Contrary to movie myth, there is no such thing as an overnight sensation. The moment when a cultural presence bursts upon the scene, seemingly fully formed, is almost always preceded by unwitnessed years of DIY training and single-minded obsession. Such is the case for Kate Wagner, who broke the architectural internet in 2016 with the introduction of McMansion Hell, a sharp and hilarious skewering of the bloated American home, in all its garish and desperate striving. A year later, the real estate listing site Zillow served the then-23-year-old Wagner with a cease-and-desist letter, claiming that her use of photographs violated copyright (even though they didn’t own the photographs either!). It was a clumsy move, resulting in an eventual corporate about-face and scads of free publicity for McMansion Hell.
Architectural Criticism: The Latest Architecture and News
Chicago architecture is empty without Chicago architectural journalism. From the 1880s launch of the black-and-white publication Inland Architect, which covered the rebuilding after the Great Chicago Fire, to a 1985 critique of the James R. Thompson Center by Paul Gapp in the Chicago Tribune titled “Masterpiece or Ego Trip?” which set the course for the public reception of the building, coverage, and criticism of architecture in local newspapers and architecture publications has provided a critical link to how Chicago maintains its reputation as a city of extraordinary architecture. Architectural criticism and journalism have and continue to help Chicago understand how we arrived at this built environment and what the future holds.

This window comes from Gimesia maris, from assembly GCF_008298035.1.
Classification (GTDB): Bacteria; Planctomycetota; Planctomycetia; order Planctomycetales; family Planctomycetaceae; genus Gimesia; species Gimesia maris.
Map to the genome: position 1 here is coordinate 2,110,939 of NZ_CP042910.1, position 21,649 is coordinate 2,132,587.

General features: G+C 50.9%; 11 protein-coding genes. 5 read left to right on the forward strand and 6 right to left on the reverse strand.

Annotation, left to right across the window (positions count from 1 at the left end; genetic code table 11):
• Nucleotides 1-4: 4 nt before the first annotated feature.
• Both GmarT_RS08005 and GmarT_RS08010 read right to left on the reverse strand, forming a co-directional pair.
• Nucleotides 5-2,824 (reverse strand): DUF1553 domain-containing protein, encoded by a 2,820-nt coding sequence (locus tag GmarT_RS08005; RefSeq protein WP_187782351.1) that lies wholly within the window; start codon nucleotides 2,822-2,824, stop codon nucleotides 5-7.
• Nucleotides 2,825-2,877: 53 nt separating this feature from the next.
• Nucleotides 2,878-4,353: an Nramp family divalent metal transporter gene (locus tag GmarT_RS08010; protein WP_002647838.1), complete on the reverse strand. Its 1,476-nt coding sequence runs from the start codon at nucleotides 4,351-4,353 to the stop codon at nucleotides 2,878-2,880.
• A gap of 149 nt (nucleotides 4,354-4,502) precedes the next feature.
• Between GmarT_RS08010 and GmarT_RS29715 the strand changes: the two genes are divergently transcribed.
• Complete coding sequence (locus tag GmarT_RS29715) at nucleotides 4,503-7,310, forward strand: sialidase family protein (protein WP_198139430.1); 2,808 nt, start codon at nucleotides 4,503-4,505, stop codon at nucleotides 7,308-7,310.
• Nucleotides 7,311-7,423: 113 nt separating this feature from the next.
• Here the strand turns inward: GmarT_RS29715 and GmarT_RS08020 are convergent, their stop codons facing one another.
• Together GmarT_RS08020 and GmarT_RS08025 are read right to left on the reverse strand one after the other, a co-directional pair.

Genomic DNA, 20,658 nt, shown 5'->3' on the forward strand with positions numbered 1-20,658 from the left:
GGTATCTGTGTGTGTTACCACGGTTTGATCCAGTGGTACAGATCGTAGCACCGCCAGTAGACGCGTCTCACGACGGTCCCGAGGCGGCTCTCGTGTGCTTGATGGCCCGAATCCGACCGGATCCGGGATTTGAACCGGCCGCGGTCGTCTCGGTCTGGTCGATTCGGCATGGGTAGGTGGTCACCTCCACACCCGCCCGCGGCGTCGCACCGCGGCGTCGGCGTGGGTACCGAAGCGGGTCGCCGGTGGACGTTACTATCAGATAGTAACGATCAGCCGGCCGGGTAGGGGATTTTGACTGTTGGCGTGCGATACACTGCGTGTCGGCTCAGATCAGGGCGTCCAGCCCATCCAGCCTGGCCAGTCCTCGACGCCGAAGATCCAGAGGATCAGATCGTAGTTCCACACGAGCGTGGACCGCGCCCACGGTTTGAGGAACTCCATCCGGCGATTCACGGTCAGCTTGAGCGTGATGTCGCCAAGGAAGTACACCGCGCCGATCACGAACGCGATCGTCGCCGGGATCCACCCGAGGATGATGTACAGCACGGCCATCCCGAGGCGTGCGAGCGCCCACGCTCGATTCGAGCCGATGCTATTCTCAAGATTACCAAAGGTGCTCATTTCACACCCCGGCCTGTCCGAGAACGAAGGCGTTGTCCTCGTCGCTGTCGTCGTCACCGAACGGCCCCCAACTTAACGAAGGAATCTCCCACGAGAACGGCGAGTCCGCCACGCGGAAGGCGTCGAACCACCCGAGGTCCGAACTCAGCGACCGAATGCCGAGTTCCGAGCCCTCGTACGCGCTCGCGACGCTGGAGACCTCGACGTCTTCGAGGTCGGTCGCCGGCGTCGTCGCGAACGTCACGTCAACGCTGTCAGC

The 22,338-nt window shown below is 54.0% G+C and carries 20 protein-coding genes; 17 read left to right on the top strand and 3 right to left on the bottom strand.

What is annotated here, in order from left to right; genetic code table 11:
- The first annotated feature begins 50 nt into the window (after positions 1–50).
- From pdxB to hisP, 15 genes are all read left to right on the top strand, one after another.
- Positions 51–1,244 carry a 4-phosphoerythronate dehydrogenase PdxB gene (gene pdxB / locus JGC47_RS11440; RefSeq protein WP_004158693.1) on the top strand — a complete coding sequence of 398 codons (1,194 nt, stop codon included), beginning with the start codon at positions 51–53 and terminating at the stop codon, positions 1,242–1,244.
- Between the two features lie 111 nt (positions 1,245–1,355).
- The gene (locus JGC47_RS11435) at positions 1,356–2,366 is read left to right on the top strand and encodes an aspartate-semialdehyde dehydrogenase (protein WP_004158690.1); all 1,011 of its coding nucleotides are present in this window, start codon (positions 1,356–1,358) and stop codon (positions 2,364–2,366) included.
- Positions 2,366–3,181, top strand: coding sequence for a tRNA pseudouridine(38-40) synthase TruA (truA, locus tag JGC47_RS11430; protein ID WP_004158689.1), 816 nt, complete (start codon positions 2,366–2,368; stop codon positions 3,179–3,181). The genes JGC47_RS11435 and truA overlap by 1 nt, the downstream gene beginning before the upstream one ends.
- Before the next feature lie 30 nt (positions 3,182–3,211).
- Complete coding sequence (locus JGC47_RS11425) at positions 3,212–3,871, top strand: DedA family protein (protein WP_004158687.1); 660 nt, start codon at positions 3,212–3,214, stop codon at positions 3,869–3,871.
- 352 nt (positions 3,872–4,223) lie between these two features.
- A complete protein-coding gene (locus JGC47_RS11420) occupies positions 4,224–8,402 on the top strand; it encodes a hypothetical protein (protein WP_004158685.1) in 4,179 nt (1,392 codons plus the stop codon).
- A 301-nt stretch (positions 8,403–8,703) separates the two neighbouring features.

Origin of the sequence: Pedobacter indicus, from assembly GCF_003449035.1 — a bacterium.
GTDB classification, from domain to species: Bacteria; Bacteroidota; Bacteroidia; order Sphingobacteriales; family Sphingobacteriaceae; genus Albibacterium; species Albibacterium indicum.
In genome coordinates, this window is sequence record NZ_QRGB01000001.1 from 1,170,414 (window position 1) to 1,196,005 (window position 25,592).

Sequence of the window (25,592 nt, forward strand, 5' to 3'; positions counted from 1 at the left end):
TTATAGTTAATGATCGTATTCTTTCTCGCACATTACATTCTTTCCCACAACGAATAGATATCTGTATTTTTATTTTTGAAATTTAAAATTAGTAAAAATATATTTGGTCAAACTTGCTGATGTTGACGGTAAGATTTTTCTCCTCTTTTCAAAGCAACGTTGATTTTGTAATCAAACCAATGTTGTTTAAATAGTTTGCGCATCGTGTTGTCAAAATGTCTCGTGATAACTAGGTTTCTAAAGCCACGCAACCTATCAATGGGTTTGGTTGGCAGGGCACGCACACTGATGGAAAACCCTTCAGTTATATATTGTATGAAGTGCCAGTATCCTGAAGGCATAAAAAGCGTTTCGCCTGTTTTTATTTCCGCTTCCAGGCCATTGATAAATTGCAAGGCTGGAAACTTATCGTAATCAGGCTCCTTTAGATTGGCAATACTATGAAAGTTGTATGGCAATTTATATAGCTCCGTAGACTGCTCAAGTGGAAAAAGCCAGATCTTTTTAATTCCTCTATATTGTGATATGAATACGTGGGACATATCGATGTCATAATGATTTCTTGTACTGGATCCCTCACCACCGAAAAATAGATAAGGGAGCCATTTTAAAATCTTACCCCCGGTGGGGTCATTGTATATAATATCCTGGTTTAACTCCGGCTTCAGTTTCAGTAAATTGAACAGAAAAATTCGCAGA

Last Friday, January 15, Blair Kamin ended his 28-year run as architecture critic for the Chicago Tribune. I have known and admired Kamin for almost two decades. His writing on architecture and the built environment was sharp and lucid; he was not afraid to offend the less than delicate sensibilities of those in power.
Winner of the Pulitzer Prize for Criticism in 1999, Kamin was an activist critic, very much in the tradition of Ada Louise Huxtable and Allan Temko. Late last week, I reached out to Kamin to talk about the role of critics, and the end of his singular run.
Some celebrate the failures of "Make It Right", Brad Pitt’s patronage in New Orleans. After Hurricane Katrina wrecked New Orleans in 2005, celebrated architects like Frank Gehry, David Adjaye and Thom Mayne created art for a foundation set up by Pitt. A local architect, John C. Williams was hired to turn designs from those starchitects into buildings with a directive to use the best sustainable materials available.
This article was originally published on Common Edge.